My reading list has suddenly gotten a lot longer... in one shot!

I'll dissolve to the write-up from the publisher, Jacobs Brown Media Group...

"Author Marc Cushman had the great honor of befriending both Gene Roddenberry and Robert H. Justman, who cooperated in the development of this three-book series and backed their endorsement with hundreds of never-before-released documents concerning the writing and production of the first Star Trek ® series. After decades of research, hundreds of exclusive interviews, and the inclusion of thousands of documents, from story outlines to scripts to interoffice memos between Roddenberry and his creative staff, correspondences with NBC and Desilu Studios, production schedules, budgets, and even the Nielsen ratings for every episode of the first Star Trek ® series, These are the Voyages serves as a time machine, taking the reader back to witness the creation, writing and making of Star Trek ®. Decades of folklore is dispelled as the authentic documents are presented, revealing the true production order of the episodes (never before properly identified), the truth behind the ratings (Star Trek often won its time slot and was usually NBC's top-rated Thursday night series, and again, Friday night series), the actual cost of each episode, when and where and how each scene from every episode was filmed, who wrote what part of which scripts (often not the writer given the screen credit), fan letters and trade reviews from the time of the first broadcasts, and much more. Foreword by TOS first season producer and writer John D.F. Black, and Mary Black."

Publisher's website...
Jacobs Brown Media Group

Book Review: 'These Are the Voyages: The Original Series, Season One' by Marc Cushman and Susan Osborn

Wednesday, September 11, 2013


Something that's in the air right now, in Toronto especially, is the subject of "unpaid interns", or "unpaid internship". Quite frankly, it's an out-of-control disease... a malady. Companies, many of which are hardly one bad quarter away from bankruptcy, are literally taking advantage of people (recent university and college grads) who are looking for experience and that "first job in my field of study". It's sickening.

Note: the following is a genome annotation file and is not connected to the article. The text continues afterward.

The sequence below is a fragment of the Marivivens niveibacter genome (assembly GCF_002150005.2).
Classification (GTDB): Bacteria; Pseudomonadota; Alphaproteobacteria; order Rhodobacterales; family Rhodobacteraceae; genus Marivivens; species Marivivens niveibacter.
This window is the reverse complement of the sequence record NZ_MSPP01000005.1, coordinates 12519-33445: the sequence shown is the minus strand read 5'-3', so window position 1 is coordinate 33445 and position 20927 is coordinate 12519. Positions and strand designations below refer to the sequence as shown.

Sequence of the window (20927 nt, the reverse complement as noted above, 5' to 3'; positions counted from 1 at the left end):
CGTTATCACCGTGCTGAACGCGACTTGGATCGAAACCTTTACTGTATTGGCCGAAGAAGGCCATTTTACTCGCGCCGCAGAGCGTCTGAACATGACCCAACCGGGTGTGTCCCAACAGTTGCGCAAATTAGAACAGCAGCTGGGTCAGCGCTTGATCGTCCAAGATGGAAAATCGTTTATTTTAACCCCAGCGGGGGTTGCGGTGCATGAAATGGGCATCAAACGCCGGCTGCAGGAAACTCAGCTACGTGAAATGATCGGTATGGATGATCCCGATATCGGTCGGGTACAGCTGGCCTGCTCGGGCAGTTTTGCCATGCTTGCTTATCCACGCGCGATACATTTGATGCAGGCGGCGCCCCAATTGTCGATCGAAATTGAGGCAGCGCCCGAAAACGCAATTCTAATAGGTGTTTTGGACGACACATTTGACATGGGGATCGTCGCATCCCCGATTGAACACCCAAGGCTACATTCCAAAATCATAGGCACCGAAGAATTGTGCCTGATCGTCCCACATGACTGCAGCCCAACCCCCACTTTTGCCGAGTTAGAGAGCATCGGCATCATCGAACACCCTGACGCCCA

Toronto film and television and media firms are way up on the abuse list. One such company, Juice Productions, has converted many of their previously paid positions into internships. As a matter of fact, anyone who tracks the 'media' job boards on a fairly regular basis -- myself, and a close friend of past film and television glories -- can tell you which companies are now looking for bulk free labour; a high percentage of their payroll no longer pays.

To be brutally honest, a lot of companies in the Toronto film and television business have had to change over to the internship method just keep their doors open -- they are so ineptly run, that already slight margins are quickly and continually vapourized.

The Toronto Star...
Problem of unpaid internships in Ontario is ‘massive,’ says student group


The National Security Agency (NSA) went against court-approved privacy rules and, for three years, searched a 'really big!' database of citizen's phone call records.

This tells me one thing, and one thing only: Stasi (W) -- "Ministry of State Security (West)"

Stasi West? Sounds like a good name for a rock/metal band.

The Washington Post...
Declassified court documents highlight NSA violations in data collection for surveillance

Assorted comments made, I'm sure, in NSA offices by people who should know better...